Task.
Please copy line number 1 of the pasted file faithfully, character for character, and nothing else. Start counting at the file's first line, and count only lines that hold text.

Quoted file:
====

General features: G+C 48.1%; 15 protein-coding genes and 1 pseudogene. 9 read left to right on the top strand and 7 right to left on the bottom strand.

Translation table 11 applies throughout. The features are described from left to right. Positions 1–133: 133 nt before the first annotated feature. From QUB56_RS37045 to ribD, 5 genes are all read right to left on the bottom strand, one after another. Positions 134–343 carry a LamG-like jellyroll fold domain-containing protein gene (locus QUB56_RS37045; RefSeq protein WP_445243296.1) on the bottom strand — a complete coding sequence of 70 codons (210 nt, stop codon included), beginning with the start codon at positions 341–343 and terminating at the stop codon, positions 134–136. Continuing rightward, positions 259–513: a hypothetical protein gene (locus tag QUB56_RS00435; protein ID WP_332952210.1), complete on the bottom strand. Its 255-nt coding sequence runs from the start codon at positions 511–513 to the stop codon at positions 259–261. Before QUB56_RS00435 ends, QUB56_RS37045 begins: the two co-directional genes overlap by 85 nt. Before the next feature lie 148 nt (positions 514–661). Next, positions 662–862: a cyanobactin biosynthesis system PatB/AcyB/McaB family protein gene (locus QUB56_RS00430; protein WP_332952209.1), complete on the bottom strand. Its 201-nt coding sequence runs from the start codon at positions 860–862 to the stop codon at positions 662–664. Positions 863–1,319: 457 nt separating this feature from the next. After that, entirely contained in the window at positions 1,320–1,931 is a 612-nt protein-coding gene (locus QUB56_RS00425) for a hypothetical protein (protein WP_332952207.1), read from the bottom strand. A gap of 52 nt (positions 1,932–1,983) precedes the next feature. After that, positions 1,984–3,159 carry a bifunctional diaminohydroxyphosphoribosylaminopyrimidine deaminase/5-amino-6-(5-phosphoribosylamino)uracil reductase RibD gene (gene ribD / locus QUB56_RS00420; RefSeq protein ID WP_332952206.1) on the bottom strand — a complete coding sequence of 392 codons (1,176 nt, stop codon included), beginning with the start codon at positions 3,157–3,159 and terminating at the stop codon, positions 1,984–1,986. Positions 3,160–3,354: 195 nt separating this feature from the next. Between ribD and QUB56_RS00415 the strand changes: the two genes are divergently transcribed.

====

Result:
General features: G+C 48.1%; 15 protein-coding genes and 1 pseudogene. 9 read left to right on the top strand and 7 right to left on the bottom strand.